Exoplanets & Exomoons

A Star-sized Impact-Produced Dust Clump in the Terrestrial Zone of the HD 166191 System

By Keith Cowing
March 7, 2022
Filed under
A Star-sized Impact-Produced Dust Clump in the Terrestrial Zone of the HD 166191 System
The upper panel shows the optical light curves centered on the two deep dips revealed by the ASAS-SN data. Data were folded with an orbital period of 142 days and initialized at the first dip. Small open circles depict the raw, unbinned data while the large filled circles with error bars show the 1 day binned data. Dashed blue curves are the curtain fits (details see Section 3.2). The lower panels show the normalized infrared light curves for dip #2 by assuming the occultation only blocks the star. The solid color lines are the curtain fits at 3.6 µm (blue) and 4.5 µm (red), while the the light-blue dashed line is the optical curtain model shown on the top. The occulting object is less thick (both in depth and width) at longer wavelengths, and the center appears to be shifted later by ∼1 day (for details, see Section 3.2).

We report on five years of 3-5 micron photometry measurements obtained by warm Spitzer to track the dust debris emission in the terrestrial zone of HD 166191 in combination with simultaneous optical data.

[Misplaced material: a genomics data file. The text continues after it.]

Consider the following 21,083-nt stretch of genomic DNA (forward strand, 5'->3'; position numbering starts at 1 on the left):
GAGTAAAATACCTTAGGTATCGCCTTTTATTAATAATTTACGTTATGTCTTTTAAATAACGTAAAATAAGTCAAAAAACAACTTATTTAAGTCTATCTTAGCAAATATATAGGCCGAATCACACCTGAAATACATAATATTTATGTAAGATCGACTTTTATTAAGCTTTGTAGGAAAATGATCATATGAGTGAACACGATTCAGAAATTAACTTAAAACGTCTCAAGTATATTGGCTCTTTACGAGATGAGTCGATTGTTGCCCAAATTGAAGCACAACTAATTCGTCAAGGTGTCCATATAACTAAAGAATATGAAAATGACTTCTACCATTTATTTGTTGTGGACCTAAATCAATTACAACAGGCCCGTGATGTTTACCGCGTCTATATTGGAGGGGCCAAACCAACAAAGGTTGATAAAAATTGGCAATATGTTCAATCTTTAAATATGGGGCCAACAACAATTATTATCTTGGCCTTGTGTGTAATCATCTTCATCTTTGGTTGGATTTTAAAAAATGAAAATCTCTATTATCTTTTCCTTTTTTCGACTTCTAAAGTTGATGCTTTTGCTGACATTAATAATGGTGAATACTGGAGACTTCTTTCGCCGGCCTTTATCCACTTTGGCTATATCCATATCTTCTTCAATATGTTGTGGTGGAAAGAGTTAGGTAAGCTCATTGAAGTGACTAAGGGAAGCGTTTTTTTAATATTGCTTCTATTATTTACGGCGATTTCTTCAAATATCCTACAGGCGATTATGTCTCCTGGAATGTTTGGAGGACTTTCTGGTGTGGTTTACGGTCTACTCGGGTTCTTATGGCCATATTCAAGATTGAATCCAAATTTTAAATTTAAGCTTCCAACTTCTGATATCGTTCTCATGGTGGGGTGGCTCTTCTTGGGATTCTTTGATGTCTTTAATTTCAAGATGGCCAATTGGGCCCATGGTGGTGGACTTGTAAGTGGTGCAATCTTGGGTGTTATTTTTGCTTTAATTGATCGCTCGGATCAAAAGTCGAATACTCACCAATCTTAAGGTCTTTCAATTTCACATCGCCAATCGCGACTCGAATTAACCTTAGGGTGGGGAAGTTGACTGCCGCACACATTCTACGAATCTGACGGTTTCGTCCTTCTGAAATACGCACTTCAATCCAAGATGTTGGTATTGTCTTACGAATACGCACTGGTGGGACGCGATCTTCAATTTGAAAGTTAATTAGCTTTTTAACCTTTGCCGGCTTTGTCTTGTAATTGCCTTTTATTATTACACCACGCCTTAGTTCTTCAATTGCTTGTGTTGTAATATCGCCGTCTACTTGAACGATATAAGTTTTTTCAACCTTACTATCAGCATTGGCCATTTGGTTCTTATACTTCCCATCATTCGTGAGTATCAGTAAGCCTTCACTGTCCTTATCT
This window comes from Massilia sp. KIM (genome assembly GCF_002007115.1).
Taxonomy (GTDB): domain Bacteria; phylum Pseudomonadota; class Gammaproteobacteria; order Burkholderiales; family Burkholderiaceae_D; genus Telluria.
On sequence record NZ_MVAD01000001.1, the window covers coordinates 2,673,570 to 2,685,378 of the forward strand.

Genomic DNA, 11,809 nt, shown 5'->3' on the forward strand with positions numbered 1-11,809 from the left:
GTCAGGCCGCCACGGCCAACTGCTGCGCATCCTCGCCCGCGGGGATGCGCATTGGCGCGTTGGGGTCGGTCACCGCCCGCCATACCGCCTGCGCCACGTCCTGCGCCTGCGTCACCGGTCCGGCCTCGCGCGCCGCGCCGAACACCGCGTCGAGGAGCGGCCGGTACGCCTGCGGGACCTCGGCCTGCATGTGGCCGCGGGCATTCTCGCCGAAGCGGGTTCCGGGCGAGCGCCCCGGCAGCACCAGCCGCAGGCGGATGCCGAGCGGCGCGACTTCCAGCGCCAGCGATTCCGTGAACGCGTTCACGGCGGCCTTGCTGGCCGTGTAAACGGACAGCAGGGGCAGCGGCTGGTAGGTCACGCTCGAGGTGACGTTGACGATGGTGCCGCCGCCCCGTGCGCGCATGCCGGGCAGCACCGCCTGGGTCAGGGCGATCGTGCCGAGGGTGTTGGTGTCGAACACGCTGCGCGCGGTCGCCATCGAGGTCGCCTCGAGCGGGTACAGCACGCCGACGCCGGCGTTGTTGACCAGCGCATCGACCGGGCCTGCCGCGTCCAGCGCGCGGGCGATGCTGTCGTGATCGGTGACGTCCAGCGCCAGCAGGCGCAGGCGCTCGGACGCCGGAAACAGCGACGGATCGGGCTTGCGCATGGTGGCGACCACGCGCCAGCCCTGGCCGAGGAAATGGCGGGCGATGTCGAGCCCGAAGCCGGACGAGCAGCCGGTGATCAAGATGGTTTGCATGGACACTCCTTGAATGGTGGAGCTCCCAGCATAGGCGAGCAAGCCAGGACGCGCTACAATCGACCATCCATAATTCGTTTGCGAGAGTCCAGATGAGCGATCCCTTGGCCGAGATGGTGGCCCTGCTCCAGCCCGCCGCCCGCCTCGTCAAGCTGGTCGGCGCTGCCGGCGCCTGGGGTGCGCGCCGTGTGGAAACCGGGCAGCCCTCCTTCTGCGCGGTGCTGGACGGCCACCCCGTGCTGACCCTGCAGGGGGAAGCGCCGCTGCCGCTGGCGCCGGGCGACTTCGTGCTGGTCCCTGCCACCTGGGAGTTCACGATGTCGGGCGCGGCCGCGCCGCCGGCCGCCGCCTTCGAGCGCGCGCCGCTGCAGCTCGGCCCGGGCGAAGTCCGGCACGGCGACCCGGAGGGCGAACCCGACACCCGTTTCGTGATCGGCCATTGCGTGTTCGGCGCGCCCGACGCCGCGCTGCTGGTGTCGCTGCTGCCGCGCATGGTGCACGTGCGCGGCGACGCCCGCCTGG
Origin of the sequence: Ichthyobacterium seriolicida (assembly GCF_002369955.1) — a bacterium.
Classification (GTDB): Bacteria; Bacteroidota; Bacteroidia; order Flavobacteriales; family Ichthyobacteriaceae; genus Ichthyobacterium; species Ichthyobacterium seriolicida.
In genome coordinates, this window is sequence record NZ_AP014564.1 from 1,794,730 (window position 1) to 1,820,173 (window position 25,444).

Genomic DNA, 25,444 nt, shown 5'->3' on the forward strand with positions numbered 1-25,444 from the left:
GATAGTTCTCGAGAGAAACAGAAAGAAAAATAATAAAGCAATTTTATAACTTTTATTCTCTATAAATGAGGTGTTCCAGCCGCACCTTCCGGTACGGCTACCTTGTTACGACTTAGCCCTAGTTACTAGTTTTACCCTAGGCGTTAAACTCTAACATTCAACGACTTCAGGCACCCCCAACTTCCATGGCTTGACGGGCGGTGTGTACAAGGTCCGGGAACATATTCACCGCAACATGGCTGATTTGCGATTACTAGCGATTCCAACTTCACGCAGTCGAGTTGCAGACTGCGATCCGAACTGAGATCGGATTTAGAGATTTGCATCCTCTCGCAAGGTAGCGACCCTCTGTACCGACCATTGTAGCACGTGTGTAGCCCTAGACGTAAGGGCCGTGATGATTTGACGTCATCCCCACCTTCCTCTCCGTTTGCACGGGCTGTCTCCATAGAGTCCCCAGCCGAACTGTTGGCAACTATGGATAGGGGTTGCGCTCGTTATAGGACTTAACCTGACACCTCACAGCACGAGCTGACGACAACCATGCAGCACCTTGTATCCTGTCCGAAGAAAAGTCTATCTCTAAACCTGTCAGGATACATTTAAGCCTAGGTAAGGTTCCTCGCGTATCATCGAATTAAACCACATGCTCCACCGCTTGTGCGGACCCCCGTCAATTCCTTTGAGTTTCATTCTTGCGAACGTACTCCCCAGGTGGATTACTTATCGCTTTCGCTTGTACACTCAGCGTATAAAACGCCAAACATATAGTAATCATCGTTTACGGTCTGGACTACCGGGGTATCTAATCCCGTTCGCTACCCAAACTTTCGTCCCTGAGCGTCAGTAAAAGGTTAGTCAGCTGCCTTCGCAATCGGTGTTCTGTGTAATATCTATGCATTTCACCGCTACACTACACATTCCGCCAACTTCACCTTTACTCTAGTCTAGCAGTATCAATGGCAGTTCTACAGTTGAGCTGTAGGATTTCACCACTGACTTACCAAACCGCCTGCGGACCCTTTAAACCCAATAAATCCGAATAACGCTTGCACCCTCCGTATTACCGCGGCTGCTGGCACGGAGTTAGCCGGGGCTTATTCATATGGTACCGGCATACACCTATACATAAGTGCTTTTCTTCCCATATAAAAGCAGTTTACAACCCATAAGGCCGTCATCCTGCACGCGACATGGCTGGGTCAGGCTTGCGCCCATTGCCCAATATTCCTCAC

We show that the debris production in this young (~10 Myr) system increased significantly in early 2018 and reached a record high level (almost double by mid 2019) by the end of the Spitzer mission (early 2020), suggesting intense collisional activity in its terrestrial zone likely due to either initial assembling of terrestrial planets through giant impacts or dynamical shake-up from unseen planet-mass objects or recent planet migration.

This intense activity is further highlighted by detecting a star-size dust clump, passing in front of the star, in the midst of its infrared brightening. We constrain the minimum size and mass of the clump using multiwavelength transit profiles and conclude that the dust clump is most likely created by a large impact involving objects of several hundred km in size with an apparent period of 142 days (i.e., 0.62 au assuming a circular orbit).

The system’s evolutionary state (right after the dispersal of its gas-rich disk) makes it extremely valuable to learn about the process of terrestrial planet formation and planetary architecture through future observations.

Kate Y. L. Su, Grant M. Kennedy, Everett Schlawin, Alan P. Jackson, George H. Rieke

Comments: 17 pages, 5 figures, accepted by ApJ
Subjects: Earth and Planetary Astrophysics (astro-ph.EP)
Cite as: arXiv:2203.02366 [astro-ph.EP] (or arXiv:2203.02366v1 [astro-ph.EP] for this version)
Submission history
From: Kate Y. L. Su
[v1] Fri, 4 Mar 2022 15:00:54 UTC (1,007 KB)

Explorers Club Fellow, ex-NASA Space Station Payload manager/space biologist, Away Teams, Journalist, Lapsed climber, Synaesthete, Na’Vi-Jedi-Freman-Buddhist-mix, ASL, Devon Island and Everest Base Camp veteran, (he/him) 🖖🏻